Carolyn Williams has devoted more than a decade to helping other parents grieving the loss of a child, particularly those killed by gun violence. Williams’ own son, Chad, was killed in a shooting in 2007 when he was 21 years old.
Soon after her son’s death, she says she attended a support group meeting but didn’t feel like she was getting the help she needed. She often turned to her Bible, and one night in 2011, a sentence from Deuteronomy 1:6 popped out at her: “Ye have dwelt long enough at this mountain.”
Williams, a nurse, felt God was calling her to start a grief support group for mothers like her and had even written out a plan to get started, but she says she hadn’t acted. That night, after reaching out to a friend she had confided in, she was put in touch with a mother who was approaching the first anniversary of her child’s death, and Healing Hearts Grief Support Group was born.
“I stayed on the phone with her all night just listening to her,” says Williams, who now serves as the nonprofit’s executive director. “A lot of times that’s what mothers need—just to have somebody that’s going to listen to how they’re feeling and what they’re going through. They can’t call their sisters, they can’t call family members, because family members don’t know. I understand. It has to be someone that has lost like you.”
Healing Hearts offers a grief support group, one-on-one sessions, community outreach events and educational seminars and workshops. The organization’s tagline is “Live Life Healed.”
Williams says she has about 20 women that she texts each morning with an inspirational message. They’ve grown attached to receiving them, and sometimes they respond with how they’re feeling and what they’re going through.
Over the years, Healing Hearts’ ministry has expanded to include anyone going through difficult times, not just those who have lost loved ones to gun violence. Williams has talked to people who have lost jobs, some affected by the historic 2016 Louisiana flooding, and those who experienced loss due to COVID-19. This year, she has had several people reach out following the death of a spouse. Williams says she would love to transition to full-time work with Healing Hearts and is trying to find sponsors.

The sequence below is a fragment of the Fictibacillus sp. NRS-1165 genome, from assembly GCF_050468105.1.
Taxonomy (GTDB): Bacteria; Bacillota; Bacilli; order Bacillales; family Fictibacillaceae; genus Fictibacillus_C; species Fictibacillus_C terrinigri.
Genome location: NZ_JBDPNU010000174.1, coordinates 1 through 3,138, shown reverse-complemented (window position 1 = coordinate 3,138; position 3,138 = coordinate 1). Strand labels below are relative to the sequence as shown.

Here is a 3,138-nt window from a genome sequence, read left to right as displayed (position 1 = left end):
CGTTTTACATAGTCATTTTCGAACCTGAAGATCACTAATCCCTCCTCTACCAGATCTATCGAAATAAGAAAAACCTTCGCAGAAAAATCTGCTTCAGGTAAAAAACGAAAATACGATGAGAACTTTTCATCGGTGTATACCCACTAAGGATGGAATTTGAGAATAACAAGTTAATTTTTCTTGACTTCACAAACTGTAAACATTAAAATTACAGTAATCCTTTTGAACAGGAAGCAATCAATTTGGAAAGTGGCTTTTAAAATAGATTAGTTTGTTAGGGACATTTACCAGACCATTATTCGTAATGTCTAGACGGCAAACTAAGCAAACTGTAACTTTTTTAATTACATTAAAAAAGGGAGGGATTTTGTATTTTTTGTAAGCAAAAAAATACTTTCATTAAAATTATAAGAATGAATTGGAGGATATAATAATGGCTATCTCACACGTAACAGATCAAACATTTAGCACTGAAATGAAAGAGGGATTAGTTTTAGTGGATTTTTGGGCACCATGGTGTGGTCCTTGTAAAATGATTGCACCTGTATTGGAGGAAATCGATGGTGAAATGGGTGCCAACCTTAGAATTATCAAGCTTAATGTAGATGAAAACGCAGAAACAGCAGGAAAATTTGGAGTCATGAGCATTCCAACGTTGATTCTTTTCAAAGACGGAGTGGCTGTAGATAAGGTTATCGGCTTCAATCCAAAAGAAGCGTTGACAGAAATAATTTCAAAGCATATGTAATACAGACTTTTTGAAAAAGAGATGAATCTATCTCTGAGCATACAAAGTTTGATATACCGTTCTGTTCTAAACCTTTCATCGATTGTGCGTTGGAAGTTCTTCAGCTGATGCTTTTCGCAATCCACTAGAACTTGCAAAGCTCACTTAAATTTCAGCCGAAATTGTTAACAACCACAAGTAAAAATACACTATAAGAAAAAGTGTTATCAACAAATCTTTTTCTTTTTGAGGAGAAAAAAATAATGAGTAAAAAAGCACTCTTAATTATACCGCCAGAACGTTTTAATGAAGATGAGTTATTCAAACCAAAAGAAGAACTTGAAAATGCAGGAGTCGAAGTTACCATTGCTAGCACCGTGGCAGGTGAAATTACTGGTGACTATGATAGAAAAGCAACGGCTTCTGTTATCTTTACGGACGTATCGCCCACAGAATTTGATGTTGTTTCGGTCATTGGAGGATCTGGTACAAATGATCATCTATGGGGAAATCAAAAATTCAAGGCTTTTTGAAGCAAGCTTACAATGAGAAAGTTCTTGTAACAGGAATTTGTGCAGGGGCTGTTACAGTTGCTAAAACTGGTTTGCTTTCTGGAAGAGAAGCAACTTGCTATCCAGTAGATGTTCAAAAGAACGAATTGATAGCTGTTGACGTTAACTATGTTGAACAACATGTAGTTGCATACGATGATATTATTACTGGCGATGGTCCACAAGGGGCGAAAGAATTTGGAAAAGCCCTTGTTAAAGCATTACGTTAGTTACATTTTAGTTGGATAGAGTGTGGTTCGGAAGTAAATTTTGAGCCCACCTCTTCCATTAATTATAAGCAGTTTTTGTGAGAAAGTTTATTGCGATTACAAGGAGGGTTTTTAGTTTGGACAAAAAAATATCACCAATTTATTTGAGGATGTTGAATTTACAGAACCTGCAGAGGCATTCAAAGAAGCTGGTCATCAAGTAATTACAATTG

“God chose me for this. Sometimes I wish it hadn’t been me that lost my son to have this ministry, but it’s my way of taking my power back,” she says. “You know, you might have killed my son, but his name will live on, Chad will live on, through healing.”
What do you love about the volunteer efforts that you do?
The interaction with mothers and family members who are grieving. It’s also allowed me to heal. I feel like I wouldn’t be at the acceptance stage if I hadn’t been pouring into others.
How is your cause making a difference?
Knowing that someone is there for you when you’re going through the really dark moments. My motto is “I’ve been there.”
What do you hope to achieve?
My goal for the new year is to get an office building to provide a safe haven for parents and children for our individual and group sessions. As a nonprofit, most of our events are held at the public library now.
Is there a big yearly event for your cause?
Healing Hearts Grief Support Group hosts a prayer breakfast each year in November. The organization celebrated its 10th breakfast this year on November 12. The event is always free to the community, with entertainment and a guest speaker.
What is something we don’t know about your cause?
I try to host a workshop each year, and this year’s workshop will be around Valentine’s Day and will address getting to the root of grief. Once you’re confronted with grief, you have to go all the way back and think about past traumas in your life. Until you deal with those past traumas, you won’t be able to receive healing.
For more info, visit healing-hearts-grief-support-group.ueniweb.com.